How and why we started

HAWL is not run for profit and has no employees. The courses have to pay for themselves and profit (when there is any) is spent on advertising, maintaining a website, book-keeping and so on. Much of the work has been voluntary, much by the teachers, all of them self-employed homeopaths or homeopathic vets, all with farm experience, and we have been enormously supported by HRH Prince of Wales who has donated to us several times and kept our head above water.

The course emerged from my studies at the Royal Agricultural College when a childhood love of cows and three years studying homeopathy were combined into a dissertation looking at the role of homeopathy in the treatment of the farm animal. I found plenty of reasons why a farmer might or might not choose to use homeopathy.  While some reasons may point them towards homeopathy, in reality the chances of actually being informed or supported or successful in its use are pretty small,  support is more or less non existant and there were no courses available then to help them learn about the subject.

The name, inspired by comedian Billy Connelly’s conviction that taking a subject seriously does not prevent it being fun, was chosen to make the topic less forbidding (our subtext, “The responsible use of homeopathy on the farm” has less ring), but it was not until we ran a course in Newcastle Emlyn that we realised HAWL is a real Welsh word, meaning an entitlement, a right to allow participation. 
 
To me this sums up why we started our course.
 
To use homeopathy effectively you really do need to know something about it and maybe, without a basic understanding, you have no “right” to use it! In retrospect I have no idea how we got HAWL off the ground, with no advertising, no financial backing, and no products to sell other than our own knowledge and enthusiasm. Nevertheless, get it off the ground we did, and in 2016 we ran our 42nd course, meaning we had now taught over 500 farmers from all over Britain.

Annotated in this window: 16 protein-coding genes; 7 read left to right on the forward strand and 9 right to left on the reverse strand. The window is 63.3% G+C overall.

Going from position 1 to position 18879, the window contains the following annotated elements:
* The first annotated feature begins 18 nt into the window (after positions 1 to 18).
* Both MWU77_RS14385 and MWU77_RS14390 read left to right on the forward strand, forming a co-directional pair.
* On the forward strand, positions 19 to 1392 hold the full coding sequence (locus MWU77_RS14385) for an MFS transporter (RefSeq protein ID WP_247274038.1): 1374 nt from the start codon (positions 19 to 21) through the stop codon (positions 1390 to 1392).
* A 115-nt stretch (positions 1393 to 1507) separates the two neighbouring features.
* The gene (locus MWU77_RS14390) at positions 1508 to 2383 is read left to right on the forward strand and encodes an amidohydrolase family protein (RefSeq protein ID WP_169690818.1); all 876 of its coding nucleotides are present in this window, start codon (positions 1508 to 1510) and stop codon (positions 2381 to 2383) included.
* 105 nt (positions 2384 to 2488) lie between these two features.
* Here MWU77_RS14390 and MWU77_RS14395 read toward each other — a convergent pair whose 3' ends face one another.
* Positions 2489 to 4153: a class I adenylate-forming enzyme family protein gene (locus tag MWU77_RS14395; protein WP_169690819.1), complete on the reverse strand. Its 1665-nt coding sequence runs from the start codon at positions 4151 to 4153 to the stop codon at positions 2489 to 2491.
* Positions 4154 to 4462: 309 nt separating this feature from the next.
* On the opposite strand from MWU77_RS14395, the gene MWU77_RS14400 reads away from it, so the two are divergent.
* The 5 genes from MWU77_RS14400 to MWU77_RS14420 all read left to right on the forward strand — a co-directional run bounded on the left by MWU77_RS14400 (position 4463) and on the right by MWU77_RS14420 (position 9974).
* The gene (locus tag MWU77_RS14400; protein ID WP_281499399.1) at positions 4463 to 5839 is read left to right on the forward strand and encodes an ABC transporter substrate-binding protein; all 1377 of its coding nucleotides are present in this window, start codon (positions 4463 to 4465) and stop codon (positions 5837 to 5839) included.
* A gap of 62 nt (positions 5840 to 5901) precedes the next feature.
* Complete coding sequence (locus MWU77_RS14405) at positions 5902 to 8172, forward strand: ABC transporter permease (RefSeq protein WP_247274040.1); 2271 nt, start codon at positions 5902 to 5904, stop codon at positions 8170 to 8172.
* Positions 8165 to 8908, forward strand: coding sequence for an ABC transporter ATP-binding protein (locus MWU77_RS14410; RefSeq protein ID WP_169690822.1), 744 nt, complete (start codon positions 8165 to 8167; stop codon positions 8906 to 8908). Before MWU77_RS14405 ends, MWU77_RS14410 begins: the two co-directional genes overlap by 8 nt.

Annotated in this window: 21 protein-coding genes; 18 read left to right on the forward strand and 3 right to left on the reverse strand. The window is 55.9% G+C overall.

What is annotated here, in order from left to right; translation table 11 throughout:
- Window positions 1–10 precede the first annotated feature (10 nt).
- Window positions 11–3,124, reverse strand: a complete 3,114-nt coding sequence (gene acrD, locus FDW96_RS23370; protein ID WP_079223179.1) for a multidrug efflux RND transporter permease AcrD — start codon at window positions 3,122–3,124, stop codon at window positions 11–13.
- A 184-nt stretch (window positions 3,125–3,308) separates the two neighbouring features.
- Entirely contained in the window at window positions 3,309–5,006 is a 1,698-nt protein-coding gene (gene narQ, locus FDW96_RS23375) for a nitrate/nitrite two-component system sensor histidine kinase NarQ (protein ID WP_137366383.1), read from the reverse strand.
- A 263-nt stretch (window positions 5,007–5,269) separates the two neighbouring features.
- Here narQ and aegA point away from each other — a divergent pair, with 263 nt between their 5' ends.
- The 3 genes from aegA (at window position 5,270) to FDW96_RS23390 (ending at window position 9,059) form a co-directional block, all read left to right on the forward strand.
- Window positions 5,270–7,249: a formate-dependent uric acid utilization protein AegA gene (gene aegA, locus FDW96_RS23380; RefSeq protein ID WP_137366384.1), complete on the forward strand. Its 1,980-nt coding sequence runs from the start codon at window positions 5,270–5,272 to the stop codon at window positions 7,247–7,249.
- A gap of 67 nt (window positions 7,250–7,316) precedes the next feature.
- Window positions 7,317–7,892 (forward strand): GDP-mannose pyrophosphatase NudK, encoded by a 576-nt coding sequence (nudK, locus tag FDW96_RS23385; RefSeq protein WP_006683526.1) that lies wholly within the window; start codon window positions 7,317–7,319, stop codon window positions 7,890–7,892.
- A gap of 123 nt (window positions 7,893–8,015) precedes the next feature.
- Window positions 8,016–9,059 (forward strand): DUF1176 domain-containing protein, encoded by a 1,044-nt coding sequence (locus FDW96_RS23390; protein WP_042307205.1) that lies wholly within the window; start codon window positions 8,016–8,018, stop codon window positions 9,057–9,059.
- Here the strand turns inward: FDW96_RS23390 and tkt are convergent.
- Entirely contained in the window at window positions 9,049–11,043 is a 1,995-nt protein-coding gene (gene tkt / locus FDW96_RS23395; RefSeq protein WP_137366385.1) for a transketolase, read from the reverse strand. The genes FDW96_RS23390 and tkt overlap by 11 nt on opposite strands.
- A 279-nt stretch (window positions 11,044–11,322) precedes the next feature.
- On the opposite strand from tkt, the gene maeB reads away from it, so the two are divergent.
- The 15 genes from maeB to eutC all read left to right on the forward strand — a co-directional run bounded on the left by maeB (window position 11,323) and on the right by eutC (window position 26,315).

Chris Lees

Andrew Brewer, Farmer, Cornwall

“Cost and reward are big benefits to me. It is rewarding to know you can take early action and we have less losses, lower vet bills but then we run a simple system. We use homoeopathy in stressful situations and we see the animals recover faster.”

Farm Homoeopathy

In UK only a vet or an owner may treat for an animal.  There are only about 250 homoeopathically qualified vets and of those fewer than a dozen are in farm practice.  A programme* funded by the United States Department of Agriculture sees ‘the conventionally trained health-care professional’ as not being trained, and thus unable, to help farmers reduce dependence on chemical treatments or advise the farmer on the promotion of health as opposed to treatment of disease.  

The Lowe report observed that while many small (companion) animal practices offer alternative therapies, farm practices offer no alternative expertise at all.

All this, as I found in my own research, leaves the farmer struggling, encouraged to use a system he does not understand, discouraged by his vet and helped only by a few books and midnight phone calls to friends.